Talking to FE, K Vijayaraghavan, director, Sathguru Management, said that it is being conducted in a public-private partnership with state agricultural universities and private companies. The engineered eggplant expresses a natural insecticide derived from the bacteria Bacillus thuringiensis (Bt), making it resistant to the fruit and shoot borer (FSB), a highly destructive pest. The tiny larvae account for up to 40% of eggplant crop losses each year in India, Bangladesh and the Philippines, slong with other areas of South and Southeast Asia.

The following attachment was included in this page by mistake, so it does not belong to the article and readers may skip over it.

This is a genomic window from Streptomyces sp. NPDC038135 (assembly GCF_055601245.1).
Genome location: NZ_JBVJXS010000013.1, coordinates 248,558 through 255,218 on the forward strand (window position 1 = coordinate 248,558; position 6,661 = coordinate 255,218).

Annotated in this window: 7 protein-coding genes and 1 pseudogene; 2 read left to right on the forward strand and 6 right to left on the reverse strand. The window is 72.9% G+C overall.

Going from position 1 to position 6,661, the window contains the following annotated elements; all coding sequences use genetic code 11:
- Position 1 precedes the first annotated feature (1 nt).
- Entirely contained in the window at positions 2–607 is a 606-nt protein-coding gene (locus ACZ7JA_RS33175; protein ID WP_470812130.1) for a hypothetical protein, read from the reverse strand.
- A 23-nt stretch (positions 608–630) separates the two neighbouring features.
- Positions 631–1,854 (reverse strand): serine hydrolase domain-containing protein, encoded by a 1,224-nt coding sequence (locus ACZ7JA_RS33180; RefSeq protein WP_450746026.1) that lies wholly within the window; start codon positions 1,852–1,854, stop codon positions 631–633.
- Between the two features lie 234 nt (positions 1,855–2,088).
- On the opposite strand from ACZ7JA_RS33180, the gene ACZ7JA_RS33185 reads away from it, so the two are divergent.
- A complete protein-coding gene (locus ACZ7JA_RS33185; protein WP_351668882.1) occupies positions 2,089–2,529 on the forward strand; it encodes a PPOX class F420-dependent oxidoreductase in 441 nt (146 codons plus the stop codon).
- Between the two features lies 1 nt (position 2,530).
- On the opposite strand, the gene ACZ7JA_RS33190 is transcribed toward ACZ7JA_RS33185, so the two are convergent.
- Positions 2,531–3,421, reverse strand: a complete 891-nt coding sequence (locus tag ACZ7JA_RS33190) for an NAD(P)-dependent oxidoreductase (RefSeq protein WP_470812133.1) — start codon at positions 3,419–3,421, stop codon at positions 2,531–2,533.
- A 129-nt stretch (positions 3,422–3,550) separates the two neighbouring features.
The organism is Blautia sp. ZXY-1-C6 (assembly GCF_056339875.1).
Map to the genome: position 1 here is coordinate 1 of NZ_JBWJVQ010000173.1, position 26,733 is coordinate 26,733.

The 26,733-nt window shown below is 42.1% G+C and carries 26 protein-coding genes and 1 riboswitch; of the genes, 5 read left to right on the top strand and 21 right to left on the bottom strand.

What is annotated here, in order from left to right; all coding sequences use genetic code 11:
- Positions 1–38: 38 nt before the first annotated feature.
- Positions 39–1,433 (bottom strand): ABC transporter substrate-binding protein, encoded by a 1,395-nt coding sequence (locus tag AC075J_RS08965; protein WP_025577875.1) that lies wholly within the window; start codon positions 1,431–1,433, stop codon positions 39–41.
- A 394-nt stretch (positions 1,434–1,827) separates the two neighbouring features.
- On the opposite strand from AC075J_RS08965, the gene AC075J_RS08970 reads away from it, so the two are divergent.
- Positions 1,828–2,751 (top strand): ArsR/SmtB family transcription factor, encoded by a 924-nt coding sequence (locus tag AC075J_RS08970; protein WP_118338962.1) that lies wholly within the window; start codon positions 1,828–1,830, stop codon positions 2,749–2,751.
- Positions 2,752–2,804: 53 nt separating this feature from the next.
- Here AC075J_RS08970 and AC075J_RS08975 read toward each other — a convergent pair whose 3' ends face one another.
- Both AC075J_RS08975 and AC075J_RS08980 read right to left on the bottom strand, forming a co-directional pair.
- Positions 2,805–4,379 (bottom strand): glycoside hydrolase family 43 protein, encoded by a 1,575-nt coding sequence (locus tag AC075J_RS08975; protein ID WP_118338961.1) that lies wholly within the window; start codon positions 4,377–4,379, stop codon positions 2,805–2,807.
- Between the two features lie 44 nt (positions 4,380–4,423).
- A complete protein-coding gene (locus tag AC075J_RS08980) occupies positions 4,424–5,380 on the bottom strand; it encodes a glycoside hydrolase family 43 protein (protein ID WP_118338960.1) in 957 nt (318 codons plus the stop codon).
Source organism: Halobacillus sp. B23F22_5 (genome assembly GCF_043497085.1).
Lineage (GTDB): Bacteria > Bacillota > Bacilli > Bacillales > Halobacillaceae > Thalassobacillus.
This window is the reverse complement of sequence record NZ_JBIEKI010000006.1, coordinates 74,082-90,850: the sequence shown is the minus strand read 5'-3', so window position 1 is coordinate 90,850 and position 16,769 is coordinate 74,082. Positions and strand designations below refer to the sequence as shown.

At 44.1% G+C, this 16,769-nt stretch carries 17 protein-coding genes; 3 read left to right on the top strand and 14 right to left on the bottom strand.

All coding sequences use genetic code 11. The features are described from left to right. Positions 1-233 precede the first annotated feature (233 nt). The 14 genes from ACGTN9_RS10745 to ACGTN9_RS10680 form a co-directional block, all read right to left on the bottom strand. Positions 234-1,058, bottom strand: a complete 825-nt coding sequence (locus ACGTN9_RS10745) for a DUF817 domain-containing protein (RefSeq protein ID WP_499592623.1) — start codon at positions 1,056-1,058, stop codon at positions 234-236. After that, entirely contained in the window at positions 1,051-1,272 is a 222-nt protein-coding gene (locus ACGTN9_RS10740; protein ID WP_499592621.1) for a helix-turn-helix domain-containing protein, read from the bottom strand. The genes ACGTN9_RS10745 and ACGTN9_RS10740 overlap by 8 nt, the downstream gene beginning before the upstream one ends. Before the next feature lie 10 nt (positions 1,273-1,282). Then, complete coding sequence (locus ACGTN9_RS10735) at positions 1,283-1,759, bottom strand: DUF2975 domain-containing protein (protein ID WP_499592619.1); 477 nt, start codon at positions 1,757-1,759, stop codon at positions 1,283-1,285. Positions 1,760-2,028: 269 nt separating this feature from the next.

Cornell researchers from plant breeding, entomology, molecular biology, applied economics, communication, international programmes and the Cornell Center for Technology Enterprise and Commercialisation began collaborating on the development of the Bt eggplant in 2002. Another partner, Maharashtra Hybrid Seeds, is on schedule to commercialise the genetically modified fruit by 2009.
Safety tests for the Bt eggplant are being conducted in India, starting in greenhouses and
now moving to large-scale field trials.
The eggplant, a 120-day plant, has been found to be nontoxic to fish, chickens, rabbits, goats, rats and cattle as well as non-allergenic. It is estimated that the Bt eggplant will reduce insecticide use by 30% while doubling the yield.